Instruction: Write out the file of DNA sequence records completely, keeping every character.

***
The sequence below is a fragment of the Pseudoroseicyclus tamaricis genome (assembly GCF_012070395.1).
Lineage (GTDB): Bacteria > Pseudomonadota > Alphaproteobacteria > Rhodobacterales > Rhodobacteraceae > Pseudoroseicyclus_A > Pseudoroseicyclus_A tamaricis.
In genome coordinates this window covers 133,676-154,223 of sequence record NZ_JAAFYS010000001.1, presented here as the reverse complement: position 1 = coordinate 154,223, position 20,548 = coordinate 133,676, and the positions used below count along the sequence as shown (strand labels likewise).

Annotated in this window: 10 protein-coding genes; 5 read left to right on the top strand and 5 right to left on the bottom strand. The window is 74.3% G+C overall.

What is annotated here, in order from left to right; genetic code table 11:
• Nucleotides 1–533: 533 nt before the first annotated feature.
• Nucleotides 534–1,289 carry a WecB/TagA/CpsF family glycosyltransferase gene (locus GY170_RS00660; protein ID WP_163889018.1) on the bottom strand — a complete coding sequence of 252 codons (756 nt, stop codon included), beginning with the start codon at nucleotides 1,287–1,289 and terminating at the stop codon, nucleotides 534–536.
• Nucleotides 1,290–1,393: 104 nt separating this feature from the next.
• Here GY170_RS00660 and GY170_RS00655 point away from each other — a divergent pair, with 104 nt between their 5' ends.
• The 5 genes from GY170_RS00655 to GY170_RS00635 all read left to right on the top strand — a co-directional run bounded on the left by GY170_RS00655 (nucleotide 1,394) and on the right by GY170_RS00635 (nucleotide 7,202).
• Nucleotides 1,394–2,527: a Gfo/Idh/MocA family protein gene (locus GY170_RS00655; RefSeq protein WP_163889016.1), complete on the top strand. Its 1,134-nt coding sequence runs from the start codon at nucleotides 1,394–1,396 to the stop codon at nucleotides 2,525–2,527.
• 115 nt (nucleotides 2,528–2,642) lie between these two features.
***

The sequence below is a fragment of the Pseudoroseicyclus tamaricis genome (assembly GCF_012070395.1).
Lineage (GTDB): Bacteria > Pseudomonadota > Alphaproteobacteria > Rhodobacterales > Rhodobacteraceae > Pseudoroseicyclus_A > Pseudoroseicyclus_A tamaricis.
In genome coordinates this window covers 133,676-154,223 of sequence record NZ_JAAFYS010000001.1, presented here as the reverse complement: position 1 = coordinate 154,223, position 20,548 = coordinate 133,676, and the positions used below count along the sequence as shown (strand labels likewise).

Annotated in this window: 10 protein-coding genes; 5 read left to right on the top strand and 5 right to left on the bottom strand. The window is 74.3% G+C overall.

What is annotated here, in order from left to right; genetic code table 11:
• Nucleotides 1–533: 533 nt before the first annotated feature.
• Nucleotides 534–1,289 carry a WecB/TagA/CpsF family glycosyltransferase gene (locus GY170_RS00660; protein ID WP_163889018.1) on the bottom strand — a complete coding sequence of 252 codons (756 nt, stop codon included), beginning with the start codon at nucleotides 1,287–1,289 and terminating at the stop codon, nucleotides 534–536.
• Nucleotides 1,290–1,393: 104 nt separating this feature from the next.
• Here GY170_RS00660 and GY170_RS00655 point away from each other — a divergent pair, with 104 nt between their 5' ends.
• The 5 genes from GY170_RS00655 to GY170_RS00635 all read left to right on the top strand — a co-directional run bounded on the left by GY170_RS00655 (nucleotide 1,394) and on the right by GY170_RS00635 (nucleotide 7,202).
• Nucleotides 1,394–2,527: a Gfo/Idh/MocA family protein gene (locus GY170_RS00655; RefSeq protein WP_163889016.1), complete on the top strand. Its 1,134-nt coding sequence runs from the start codon at nucleotides 1,394–1,396 to the stop codon at nucleotides 2,525–2,527.
• 115 nt (nucleotides 2,528–2,642) lie between these two features.